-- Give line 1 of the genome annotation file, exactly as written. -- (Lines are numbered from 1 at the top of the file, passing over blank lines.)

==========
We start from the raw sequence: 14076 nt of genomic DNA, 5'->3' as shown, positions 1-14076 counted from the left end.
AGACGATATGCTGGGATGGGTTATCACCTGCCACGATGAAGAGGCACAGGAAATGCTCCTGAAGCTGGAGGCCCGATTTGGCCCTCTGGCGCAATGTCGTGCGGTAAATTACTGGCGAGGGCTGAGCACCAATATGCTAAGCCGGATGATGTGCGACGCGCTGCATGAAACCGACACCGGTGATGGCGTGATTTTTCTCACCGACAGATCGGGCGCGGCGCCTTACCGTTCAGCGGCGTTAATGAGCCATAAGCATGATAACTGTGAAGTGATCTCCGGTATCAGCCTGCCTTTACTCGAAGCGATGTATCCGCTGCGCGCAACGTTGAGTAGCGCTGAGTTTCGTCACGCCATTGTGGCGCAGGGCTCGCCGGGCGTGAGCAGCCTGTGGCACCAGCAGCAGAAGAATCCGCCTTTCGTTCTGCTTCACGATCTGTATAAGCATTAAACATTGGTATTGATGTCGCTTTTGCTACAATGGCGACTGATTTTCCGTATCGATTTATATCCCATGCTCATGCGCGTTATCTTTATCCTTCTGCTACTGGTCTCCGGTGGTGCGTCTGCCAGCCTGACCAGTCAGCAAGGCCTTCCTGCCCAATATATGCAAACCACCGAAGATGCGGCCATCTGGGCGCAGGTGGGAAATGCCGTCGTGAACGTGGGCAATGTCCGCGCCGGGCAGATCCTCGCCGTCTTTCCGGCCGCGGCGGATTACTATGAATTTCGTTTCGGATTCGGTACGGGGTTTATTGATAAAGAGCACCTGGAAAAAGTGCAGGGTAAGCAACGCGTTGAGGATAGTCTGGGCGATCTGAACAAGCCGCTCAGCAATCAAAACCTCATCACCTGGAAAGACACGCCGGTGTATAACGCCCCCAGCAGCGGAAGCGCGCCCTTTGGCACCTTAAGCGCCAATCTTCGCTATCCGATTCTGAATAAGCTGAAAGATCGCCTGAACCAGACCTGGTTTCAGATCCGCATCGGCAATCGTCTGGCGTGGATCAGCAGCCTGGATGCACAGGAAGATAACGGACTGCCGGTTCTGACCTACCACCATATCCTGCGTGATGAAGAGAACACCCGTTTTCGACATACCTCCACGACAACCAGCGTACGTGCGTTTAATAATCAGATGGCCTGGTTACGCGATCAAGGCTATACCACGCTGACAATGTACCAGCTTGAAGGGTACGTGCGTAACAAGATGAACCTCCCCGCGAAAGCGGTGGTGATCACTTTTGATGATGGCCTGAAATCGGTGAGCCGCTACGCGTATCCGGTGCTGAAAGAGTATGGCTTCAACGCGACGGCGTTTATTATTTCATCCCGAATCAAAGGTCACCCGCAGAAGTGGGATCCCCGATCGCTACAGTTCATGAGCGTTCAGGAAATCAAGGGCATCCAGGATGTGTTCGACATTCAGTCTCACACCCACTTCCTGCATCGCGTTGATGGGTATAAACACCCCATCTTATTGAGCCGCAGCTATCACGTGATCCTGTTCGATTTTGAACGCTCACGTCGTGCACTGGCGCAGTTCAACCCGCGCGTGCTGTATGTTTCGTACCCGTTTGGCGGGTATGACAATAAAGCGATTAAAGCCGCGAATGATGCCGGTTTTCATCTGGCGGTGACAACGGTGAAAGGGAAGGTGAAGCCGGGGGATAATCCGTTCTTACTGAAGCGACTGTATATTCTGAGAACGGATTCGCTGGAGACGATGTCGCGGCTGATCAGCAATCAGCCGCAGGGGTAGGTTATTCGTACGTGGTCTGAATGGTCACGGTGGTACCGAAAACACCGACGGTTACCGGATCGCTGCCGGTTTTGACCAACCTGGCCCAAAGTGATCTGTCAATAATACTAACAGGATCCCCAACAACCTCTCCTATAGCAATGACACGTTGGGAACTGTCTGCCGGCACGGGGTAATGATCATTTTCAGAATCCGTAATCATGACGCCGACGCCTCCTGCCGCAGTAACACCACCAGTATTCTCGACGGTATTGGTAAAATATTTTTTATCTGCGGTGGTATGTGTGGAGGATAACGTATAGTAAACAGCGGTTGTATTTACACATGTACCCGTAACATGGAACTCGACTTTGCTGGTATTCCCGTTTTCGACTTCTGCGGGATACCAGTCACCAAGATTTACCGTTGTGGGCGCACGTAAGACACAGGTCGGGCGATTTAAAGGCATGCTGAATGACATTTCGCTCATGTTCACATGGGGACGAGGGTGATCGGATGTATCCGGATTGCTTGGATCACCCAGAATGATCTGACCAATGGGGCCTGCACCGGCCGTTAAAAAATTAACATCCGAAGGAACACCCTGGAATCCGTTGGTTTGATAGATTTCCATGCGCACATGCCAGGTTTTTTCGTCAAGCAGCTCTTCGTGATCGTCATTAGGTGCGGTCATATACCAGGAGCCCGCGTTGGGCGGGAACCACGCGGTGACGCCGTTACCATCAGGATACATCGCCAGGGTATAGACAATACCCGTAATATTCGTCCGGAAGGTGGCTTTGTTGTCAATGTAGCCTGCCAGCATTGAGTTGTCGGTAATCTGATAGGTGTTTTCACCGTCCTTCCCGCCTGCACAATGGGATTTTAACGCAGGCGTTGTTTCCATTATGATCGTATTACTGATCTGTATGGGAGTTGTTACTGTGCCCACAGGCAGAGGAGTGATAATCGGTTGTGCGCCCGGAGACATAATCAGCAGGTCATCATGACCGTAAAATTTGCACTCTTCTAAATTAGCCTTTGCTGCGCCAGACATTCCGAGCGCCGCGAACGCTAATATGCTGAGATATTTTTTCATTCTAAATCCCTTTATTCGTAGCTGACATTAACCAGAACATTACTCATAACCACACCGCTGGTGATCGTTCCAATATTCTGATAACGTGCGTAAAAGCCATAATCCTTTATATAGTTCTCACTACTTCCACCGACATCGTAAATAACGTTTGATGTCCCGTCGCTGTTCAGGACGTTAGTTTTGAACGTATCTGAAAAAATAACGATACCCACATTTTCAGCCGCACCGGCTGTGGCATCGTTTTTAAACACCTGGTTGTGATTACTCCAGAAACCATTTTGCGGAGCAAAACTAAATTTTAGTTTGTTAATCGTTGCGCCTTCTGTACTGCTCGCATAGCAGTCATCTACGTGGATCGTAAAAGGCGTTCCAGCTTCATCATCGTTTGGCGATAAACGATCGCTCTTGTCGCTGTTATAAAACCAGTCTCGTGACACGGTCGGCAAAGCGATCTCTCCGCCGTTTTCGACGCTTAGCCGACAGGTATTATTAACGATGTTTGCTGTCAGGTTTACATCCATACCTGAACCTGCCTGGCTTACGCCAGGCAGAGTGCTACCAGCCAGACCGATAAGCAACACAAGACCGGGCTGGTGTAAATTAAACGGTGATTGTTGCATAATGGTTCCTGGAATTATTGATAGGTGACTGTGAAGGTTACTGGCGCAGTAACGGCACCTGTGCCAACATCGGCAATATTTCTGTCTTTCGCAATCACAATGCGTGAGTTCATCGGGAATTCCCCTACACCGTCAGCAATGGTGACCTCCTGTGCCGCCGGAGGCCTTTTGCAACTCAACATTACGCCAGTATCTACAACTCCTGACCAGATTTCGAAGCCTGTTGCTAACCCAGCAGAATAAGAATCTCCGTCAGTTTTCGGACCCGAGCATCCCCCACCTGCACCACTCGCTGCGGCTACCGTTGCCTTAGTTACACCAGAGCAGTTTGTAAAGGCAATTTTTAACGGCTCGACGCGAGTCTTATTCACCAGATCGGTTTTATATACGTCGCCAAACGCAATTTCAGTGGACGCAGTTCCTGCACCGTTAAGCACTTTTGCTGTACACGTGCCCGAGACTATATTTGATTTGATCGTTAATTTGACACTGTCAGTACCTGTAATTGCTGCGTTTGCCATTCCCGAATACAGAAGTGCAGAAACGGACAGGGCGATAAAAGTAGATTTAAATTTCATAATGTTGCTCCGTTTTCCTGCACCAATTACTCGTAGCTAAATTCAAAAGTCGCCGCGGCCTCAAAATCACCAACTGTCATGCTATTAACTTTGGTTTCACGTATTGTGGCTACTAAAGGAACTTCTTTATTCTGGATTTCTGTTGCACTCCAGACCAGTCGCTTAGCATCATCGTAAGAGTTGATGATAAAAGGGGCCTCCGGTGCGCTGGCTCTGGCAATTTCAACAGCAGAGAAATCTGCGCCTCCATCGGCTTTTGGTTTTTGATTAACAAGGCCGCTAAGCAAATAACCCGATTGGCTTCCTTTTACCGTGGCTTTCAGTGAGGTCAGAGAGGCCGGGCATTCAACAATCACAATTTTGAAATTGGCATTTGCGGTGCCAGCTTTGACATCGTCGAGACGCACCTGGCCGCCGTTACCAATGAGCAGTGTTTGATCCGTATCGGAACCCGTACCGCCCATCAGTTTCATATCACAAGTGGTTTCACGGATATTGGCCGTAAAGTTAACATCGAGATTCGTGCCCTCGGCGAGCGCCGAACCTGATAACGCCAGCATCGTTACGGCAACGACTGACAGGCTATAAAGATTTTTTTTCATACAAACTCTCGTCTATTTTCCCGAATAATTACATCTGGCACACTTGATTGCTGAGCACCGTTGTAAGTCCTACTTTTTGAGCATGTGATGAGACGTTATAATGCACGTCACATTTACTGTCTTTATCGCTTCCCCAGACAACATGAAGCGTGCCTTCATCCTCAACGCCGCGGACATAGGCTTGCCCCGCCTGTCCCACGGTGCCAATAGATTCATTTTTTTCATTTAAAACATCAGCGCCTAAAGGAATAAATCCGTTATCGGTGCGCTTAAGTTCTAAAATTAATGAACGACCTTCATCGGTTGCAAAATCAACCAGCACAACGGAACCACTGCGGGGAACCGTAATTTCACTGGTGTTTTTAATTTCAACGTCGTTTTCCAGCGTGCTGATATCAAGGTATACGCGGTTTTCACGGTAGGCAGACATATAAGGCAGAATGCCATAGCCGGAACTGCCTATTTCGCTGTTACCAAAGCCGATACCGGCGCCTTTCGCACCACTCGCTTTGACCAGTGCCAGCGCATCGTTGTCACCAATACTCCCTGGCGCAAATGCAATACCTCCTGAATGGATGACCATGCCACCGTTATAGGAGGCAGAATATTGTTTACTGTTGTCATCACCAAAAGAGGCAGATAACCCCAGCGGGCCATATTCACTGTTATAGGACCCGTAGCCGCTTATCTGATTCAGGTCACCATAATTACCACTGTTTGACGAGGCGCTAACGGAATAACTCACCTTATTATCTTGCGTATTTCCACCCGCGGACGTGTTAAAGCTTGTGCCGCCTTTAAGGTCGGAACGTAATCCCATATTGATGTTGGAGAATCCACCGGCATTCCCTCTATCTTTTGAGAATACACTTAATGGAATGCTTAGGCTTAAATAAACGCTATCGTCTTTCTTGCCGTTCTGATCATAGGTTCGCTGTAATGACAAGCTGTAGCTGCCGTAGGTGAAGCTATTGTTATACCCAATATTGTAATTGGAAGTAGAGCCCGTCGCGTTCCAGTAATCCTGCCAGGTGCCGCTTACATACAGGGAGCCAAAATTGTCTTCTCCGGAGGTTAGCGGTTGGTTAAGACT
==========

We start from the raw sequence: 14076 nt of genomic DNA, 5'->3' as shown, positions 1-14076 counted from the left end.